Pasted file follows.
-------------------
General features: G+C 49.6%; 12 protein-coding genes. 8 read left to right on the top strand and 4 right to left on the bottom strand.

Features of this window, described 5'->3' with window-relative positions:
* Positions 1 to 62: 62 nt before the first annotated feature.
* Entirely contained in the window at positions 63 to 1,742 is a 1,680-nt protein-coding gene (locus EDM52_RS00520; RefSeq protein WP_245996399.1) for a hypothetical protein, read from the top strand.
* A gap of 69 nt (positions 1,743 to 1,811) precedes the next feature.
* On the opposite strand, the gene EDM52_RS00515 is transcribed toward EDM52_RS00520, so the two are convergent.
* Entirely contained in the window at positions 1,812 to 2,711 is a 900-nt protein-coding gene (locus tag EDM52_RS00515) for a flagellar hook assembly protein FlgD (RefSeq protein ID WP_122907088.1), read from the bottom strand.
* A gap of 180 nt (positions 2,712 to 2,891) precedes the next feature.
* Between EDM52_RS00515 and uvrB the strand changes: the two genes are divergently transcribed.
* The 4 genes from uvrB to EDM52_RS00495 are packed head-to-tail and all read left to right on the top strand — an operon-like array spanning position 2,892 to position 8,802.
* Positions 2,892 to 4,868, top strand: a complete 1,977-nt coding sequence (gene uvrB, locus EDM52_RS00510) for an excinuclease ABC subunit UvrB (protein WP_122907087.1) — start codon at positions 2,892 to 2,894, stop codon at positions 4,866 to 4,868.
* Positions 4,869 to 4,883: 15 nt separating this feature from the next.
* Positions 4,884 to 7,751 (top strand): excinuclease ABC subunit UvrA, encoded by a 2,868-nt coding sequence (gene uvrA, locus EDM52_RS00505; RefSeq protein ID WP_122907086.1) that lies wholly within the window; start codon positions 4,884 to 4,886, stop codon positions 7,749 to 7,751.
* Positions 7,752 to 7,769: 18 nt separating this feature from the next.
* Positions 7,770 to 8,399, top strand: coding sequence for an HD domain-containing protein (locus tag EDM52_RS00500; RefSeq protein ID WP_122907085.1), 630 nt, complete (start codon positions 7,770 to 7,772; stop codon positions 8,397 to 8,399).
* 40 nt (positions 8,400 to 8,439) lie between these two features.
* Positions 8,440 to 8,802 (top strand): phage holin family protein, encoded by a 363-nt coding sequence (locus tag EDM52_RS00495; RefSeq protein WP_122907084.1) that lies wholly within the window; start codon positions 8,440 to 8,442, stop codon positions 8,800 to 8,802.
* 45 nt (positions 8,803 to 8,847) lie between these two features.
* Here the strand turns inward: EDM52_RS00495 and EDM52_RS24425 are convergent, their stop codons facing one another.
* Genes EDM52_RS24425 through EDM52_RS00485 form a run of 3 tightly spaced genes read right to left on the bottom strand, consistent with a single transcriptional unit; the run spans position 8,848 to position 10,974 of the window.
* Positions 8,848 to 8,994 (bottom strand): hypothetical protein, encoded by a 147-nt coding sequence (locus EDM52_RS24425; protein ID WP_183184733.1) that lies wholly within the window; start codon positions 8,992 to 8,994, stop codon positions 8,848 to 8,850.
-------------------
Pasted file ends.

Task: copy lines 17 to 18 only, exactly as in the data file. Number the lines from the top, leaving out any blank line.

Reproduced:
* Positions 8,440 to 8,802 (top strand): phage holin family protein, encoded by a 363-nt coding sequence (locus tag EDM52_RS00495; RefSeq protein WP_122907084.1) that lies wholly within the window; start codon positions 8,440 to 8,442, stop codon positions 8,800 to 8,802.
* 45 nt (positions 8,803 to 8,847) lie between these two features.